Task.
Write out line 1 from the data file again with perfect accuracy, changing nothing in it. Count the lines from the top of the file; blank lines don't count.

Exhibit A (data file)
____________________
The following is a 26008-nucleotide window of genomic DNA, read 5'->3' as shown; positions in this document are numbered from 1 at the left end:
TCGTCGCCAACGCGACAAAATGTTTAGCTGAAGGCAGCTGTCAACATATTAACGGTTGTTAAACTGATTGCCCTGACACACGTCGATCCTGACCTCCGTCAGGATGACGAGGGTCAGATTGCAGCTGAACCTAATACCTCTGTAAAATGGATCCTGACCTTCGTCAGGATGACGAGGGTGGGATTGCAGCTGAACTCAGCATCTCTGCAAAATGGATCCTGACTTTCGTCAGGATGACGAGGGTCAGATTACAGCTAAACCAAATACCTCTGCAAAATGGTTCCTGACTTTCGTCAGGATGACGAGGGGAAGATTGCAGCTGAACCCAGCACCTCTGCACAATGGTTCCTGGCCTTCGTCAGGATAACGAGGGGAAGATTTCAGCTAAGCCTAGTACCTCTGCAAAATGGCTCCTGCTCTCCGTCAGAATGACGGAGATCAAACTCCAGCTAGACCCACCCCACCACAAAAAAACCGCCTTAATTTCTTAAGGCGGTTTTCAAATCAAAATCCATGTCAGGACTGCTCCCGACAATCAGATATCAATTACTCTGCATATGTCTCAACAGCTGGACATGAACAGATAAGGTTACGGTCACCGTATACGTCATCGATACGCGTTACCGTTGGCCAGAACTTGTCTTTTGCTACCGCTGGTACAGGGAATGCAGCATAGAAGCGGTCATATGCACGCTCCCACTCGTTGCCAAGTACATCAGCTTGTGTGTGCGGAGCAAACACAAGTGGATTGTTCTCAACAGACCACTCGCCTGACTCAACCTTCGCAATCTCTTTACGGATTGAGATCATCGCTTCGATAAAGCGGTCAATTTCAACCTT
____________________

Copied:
The following is a 26008-nucleotide window of genomic DNA, read 5'->3' as shown; positions in this document are numbered from 1 at the left end: